20. Doesn't putting your foot down early help you see the ball better? My hitting coach played in the MLB and that's how he taught me how to swing.

  21. I get it, but everyone seems to be trying to hit home runs rather than getting hits. I like to say get the stride foot down early because I think you'll strike out less due to a more stable head and thus stable eyes.

  22. I like your pitching videos, but not a fan of your hitting videos. (which I am sure is why you were a MLB pitcher) You are correct that the front foot strike is a timing mechanism, but if you look at your front foot, then only the balls of your feet or toes are touching the ground, yet you are starting to move your drive leg, before your front heel hits. This is going to throw off timing, the back side wont be able to drive correctly until the heel is planted, and everything is throw off. Look at your analysis on Mike trout or any of his videos where the key is balance and Front foot Strike where the heel and toes of your feet hit the ground. JS

  23. Thank you so much. My jv high school hitting coaching is always on us about how we need to get our foot down as early as possible. Never seeing a big leaguer that did that, I've always had my doubts and it is good to now know for sure.

  24. I play softball. The problem I'm having is swinging too early. My swing is quick and compact so it gets in and out of the strike zone fast. I usually end up hitting the ball out in front as my arms straighten. I lose power and pull easy ground balls to short stop. Sometimes I get the timing right and crush the ball. Just not as consistent as I would like. I usually go 1 for 2. Now you would think it should be easy to hit a slow pitch softball because you have all the time in the world to wait. It is a damed if I do damed if I don't situation. Wait too long and get jammed. Go too early and strike out or hit under powered wrist roll over ground balls. I need to find the timing balance in the middle of too early and too late.

  25. the pitcher is TRYING to get you to put your foot down early. The whole purpose of the change-up is to rob you of your power cuz you're hitting with your arms , and not your legs and torso. So why would you want to hep the pitcher by doing yourself purposely what he's trying to trick you into doing?

  26. I have a pretty good 11 year old. He’s hit them out at 10 over 205. He takes a step although he’s toned it down. He was trying to emulate Josh for a while. Asking an 11 year to “learn” perfect timing ain’t going to work. He’s going to see at least 3 different pitchers every game. My kid struggles badly when he tries to “let it get a little deeper” etc. He can get that foot down early and still be in a powerful position from there. To the extent I ever doubted letting him do that and letting time as opposed to instruction help him with timing, I came across a swing I forgot about – David Wright. I realized that if my kid gets his foot down early and I snapped a picture at that moment that is where David Wright is with his little no stride type move. I call it that as I don’t know what else to call it as technically Wright strides.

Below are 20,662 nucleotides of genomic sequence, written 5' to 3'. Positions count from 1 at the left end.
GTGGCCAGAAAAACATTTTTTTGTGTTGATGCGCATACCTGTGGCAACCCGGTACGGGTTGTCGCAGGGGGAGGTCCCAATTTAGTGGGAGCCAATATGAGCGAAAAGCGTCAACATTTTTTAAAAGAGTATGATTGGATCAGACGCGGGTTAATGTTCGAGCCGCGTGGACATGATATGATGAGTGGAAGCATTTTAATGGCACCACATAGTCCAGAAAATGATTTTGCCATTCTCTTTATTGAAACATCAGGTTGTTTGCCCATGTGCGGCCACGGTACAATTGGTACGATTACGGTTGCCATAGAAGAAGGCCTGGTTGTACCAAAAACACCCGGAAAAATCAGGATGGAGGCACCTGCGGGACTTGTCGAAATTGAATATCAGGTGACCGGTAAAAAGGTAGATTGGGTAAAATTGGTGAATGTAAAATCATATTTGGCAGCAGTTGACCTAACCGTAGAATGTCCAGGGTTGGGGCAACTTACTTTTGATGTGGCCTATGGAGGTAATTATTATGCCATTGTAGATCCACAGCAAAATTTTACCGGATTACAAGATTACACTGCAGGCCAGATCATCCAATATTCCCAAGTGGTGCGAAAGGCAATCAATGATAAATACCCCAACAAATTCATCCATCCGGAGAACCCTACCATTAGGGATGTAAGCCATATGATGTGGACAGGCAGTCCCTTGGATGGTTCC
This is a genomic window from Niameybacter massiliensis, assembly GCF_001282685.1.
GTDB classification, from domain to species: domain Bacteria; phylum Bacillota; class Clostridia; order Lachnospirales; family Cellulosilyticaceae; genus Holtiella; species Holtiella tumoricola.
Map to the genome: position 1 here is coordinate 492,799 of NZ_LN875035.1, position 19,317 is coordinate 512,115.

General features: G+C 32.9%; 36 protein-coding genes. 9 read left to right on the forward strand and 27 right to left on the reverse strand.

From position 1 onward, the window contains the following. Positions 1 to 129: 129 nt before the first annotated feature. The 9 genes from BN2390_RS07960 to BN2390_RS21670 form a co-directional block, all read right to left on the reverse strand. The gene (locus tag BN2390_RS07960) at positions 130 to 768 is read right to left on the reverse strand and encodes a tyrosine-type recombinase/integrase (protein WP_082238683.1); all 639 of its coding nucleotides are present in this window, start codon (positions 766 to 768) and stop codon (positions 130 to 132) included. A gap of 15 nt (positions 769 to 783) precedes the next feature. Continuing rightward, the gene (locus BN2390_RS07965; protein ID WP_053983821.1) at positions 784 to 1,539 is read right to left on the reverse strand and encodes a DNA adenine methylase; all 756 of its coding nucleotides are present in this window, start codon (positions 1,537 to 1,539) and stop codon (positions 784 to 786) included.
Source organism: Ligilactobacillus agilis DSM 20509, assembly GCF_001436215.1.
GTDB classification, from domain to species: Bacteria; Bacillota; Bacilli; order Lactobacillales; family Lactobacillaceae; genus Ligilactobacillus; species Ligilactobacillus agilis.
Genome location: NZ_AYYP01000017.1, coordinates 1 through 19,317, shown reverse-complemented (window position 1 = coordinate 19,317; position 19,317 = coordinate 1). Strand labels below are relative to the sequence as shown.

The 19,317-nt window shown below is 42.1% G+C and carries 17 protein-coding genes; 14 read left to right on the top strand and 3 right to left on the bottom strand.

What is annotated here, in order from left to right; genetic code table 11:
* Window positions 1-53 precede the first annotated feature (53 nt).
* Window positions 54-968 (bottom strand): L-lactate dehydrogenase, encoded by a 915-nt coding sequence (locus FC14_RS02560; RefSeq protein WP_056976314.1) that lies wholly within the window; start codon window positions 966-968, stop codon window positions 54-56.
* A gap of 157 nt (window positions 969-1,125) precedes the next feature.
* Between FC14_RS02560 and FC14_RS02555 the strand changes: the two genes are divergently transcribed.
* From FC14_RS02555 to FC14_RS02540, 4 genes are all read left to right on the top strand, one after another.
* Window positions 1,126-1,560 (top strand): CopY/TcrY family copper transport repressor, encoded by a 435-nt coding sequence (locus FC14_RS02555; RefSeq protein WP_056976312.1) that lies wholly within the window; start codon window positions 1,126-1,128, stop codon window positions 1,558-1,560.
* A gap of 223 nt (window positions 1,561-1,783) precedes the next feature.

27. This is mechanics. It's very easy… when to load, read the pitch and stride. You are teaching any of the timing part. Sad

  28. I'm just wondering… Every timing video I have seen is mechanics and not timing. Just because they say the "timing" in their video; they think they are teaching it. Every "hitting a curveball" video I've seen is mechanics too. 70% of hitting is not being taught anymore. I feel like I went to sleep and woke up 50years later only to find baseball has lost knowledge at hitting and catching.

  29. My son is 10 years old and I’m trying to get him to swing earlier. He always hits the ball late or fouls it late.

  30. @YouGoProBaseball but when do we lift our front leg when hitting? Some coaches teach that when the ball leaves the pitcher's hand you lift your leg, and others teach that when the pitcher steps on his front leg then the hitter lifts his leg.